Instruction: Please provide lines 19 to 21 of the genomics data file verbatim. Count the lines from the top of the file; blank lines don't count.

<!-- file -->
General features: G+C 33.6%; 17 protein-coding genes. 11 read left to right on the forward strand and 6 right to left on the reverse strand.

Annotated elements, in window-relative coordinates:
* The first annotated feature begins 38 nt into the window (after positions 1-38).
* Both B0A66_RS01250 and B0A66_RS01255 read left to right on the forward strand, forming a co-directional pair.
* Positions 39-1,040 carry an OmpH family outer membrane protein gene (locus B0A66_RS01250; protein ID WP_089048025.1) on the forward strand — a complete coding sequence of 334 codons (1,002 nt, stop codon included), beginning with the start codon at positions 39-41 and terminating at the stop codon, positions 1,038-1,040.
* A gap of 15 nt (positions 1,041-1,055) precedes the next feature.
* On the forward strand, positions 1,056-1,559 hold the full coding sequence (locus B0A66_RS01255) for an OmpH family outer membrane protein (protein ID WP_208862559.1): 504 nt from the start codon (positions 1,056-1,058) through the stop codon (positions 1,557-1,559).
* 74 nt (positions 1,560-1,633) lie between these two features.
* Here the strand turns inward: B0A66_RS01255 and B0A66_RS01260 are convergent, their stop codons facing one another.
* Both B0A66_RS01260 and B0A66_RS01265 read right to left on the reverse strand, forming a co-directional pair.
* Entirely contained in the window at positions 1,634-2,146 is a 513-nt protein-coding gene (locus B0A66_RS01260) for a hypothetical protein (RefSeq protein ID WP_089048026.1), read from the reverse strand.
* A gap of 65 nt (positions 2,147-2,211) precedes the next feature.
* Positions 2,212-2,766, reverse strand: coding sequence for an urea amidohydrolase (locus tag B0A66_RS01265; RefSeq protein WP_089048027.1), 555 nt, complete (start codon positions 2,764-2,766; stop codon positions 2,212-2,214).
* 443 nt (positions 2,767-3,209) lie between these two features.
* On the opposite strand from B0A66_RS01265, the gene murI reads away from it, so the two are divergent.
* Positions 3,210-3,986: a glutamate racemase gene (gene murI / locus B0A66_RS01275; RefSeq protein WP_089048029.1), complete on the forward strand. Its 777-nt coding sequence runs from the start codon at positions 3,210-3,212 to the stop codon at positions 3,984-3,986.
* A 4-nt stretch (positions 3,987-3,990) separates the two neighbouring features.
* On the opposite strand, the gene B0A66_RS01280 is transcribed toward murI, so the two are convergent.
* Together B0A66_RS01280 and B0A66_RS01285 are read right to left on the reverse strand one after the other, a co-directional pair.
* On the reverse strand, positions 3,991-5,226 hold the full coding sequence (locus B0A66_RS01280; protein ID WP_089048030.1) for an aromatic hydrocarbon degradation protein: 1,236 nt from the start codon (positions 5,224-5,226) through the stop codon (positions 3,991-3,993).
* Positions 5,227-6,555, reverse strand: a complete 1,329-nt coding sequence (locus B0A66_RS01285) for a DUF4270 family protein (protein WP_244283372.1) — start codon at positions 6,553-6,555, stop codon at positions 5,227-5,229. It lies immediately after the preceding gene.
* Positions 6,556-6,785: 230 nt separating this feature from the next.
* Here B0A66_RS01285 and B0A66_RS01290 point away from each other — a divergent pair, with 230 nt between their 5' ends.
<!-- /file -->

* Together B0A66_RS01280 and B0A66_RS01285 are read right to left on the reverse strand one after the other, a co-directional pair.
* On the reverse strand, positions 3,991-5,226 hold the full coding sequence (locus B0A66_RS01280; protein ID WP_089048030.1) for an aromatic hydrocarbon degradation protein: 1,236 nt from the start codon (positions 5,224-5,226) through the stop codon (positions 3,991-3,993).
* Positions 5,227-6,555, reverse strand: a complete 1,329-nt coding sequence (locus B0A66_RS01285) for a DUF4270 family protein (protein WP_244283372.1) — start codon at positions 6,553-6,555, stop codon at positions 5,227-5,229. It lies immediately after the preceding gene.